These lectures provide a basic introduction to the linguistic theory known as Cognitive Grammar. It is argued that a conceptualist semantics, well motivated in its own terms, provides the basis for a symbolic view of grammar. Consisting in the structuring and symbolization of conceptual content, grammar is inherently meaningful, and basic grammatical notions have conceptual characterizations. An account is given of grammatical categories, markings, and constructions. A number of central topics are examined in detail, including subjects, possessives, locatives, voice, and impersonals.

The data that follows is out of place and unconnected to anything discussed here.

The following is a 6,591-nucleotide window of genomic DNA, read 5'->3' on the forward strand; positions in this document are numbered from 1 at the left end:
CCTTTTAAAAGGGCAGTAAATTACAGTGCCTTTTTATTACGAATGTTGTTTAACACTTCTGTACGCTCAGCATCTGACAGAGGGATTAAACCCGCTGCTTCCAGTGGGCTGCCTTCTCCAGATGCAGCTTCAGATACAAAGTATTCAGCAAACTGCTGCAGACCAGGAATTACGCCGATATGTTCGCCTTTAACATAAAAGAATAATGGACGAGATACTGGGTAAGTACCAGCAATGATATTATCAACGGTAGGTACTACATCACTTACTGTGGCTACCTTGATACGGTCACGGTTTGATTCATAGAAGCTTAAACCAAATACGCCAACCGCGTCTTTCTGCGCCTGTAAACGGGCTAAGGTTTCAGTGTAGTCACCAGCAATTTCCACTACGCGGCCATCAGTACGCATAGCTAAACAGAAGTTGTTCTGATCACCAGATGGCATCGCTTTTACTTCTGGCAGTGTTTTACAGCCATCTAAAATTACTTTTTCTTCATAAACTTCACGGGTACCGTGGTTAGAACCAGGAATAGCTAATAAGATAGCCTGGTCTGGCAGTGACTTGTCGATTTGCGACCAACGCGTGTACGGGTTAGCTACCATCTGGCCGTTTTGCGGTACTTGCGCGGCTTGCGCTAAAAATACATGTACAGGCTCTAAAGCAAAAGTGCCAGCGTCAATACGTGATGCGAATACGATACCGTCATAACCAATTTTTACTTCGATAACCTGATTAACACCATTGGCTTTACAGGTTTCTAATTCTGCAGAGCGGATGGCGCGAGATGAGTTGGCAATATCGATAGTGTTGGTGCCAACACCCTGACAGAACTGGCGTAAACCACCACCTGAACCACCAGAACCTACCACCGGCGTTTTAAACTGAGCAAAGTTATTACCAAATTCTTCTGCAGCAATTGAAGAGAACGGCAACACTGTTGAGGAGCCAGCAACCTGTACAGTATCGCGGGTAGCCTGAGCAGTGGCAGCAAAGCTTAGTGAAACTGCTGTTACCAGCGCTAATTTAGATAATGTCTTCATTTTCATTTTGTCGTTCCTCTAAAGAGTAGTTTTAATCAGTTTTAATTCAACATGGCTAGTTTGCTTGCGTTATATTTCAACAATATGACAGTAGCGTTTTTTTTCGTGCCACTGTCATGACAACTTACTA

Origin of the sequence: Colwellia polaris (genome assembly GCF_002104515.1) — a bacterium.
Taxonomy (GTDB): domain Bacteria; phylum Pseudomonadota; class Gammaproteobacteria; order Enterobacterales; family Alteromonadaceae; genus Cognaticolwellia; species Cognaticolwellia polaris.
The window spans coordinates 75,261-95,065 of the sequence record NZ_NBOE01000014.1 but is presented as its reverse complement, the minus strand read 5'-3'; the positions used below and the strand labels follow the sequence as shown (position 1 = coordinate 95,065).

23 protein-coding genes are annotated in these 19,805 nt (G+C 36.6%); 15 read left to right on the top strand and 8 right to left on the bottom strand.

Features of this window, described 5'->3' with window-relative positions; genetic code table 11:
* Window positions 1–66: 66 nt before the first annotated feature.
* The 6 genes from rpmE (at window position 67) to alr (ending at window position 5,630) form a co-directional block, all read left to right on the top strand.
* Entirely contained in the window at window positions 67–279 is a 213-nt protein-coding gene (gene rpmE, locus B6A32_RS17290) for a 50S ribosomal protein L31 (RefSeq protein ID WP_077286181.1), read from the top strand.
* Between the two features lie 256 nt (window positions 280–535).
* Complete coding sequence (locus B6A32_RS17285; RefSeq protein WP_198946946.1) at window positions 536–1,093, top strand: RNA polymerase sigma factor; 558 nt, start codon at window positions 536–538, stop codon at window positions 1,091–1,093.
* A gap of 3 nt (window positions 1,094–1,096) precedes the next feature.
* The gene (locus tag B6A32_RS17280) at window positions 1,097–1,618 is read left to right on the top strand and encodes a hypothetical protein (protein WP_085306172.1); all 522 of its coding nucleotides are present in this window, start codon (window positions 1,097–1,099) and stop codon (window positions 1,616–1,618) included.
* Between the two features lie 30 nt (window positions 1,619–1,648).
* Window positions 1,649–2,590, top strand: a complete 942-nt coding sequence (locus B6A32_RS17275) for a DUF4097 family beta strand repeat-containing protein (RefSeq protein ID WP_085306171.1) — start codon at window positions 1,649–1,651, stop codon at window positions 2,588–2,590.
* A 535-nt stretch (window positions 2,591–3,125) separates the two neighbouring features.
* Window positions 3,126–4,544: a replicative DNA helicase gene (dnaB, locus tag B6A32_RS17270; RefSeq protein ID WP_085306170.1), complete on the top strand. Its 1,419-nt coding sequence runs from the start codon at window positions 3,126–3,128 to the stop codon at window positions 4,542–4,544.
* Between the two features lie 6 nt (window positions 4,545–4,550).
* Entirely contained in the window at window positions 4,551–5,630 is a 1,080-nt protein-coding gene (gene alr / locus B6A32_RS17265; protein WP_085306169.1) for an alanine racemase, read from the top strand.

Ronald Langacker, Ph.D. (1966), University of Illinois, was Professor of Linguistics at the University of California, San Diego, until his retirement in 2003. He has published extensively in cognitive linguists and formulated the theory known as Cognitive Grammar.
Scholars and students in linguistics and related disciplines, especially those concerned with the relationship among grammar, meaning, and cognition.